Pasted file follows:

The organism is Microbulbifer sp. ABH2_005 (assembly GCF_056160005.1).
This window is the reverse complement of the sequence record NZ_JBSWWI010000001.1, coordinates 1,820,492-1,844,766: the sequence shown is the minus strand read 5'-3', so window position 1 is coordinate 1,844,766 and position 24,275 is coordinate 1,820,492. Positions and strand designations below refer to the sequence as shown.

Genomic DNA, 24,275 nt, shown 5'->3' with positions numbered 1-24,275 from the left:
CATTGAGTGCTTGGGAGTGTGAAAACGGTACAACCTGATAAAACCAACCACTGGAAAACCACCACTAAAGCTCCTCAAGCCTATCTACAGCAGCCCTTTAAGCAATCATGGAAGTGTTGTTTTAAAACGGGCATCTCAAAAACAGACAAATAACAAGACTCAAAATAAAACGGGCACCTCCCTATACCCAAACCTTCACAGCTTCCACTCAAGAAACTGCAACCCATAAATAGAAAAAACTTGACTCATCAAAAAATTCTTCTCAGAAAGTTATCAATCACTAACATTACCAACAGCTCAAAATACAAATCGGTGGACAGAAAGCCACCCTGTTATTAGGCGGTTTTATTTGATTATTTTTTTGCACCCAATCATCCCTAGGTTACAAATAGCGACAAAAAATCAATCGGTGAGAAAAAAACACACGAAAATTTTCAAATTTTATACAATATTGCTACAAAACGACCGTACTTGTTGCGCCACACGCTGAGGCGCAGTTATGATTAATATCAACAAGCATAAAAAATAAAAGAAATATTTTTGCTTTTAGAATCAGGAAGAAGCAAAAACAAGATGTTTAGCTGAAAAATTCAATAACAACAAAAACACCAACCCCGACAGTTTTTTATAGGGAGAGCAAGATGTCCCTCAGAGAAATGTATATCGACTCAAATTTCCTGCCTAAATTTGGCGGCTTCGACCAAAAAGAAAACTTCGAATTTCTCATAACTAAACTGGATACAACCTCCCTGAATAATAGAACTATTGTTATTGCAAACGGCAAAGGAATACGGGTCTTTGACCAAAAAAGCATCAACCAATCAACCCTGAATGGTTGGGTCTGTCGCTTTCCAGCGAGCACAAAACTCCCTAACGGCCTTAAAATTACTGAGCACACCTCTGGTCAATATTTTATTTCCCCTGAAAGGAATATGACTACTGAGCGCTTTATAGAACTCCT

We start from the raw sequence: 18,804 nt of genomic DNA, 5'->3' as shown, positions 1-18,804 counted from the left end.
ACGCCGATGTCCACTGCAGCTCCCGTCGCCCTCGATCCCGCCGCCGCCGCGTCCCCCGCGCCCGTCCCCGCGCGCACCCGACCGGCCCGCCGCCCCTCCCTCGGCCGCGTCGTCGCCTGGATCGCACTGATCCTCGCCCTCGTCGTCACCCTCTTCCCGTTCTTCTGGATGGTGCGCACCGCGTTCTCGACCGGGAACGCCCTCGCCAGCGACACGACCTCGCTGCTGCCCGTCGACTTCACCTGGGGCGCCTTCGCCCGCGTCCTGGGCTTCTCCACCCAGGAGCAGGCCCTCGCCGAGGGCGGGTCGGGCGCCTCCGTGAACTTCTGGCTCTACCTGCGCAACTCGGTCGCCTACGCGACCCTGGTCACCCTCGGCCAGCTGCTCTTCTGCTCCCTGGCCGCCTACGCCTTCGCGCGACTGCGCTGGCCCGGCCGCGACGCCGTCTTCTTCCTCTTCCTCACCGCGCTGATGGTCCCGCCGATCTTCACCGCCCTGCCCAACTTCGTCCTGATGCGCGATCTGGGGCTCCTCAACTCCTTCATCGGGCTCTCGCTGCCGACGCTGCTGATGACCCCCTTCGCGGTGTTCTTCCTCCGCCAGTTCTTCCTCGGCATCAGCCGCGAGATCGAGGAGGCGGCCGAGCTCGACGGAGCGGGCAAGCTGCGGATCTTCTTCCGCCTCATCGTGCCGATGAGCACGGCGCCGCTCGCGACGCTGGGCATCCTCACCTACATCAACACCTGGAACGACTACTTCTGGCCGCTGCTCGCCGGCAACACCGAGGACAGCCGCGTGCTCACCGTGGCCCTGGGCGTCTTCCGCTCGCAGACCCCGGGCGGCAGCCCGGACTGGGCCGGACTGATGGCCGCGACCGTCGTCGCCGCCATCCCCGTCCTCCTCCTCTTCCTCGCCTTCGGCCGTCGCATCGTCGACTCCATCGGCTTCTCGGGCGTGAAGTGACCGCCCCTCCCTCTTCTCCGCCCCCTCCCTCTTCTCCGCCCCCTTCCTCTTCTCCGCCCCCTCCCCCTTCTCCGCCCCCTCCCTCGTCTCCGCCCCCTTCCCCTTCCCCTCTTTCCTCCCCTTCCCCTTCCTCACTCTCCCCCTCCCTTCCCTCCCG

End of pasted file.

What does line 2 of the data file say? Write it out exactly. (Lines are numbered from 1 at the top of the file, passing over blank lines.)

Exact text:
This window is the reverse complement of the sequence record NZ_JBSWWI010000001.1, coordinates 1,820,492-1,844,766: the sequence shown is the minus strand read 5'-3', so window position 1 is coordinate 1,844,766 and position 24,275 is coordinate 1,820,492. Positions and strand designations below refer to the sequence as shown.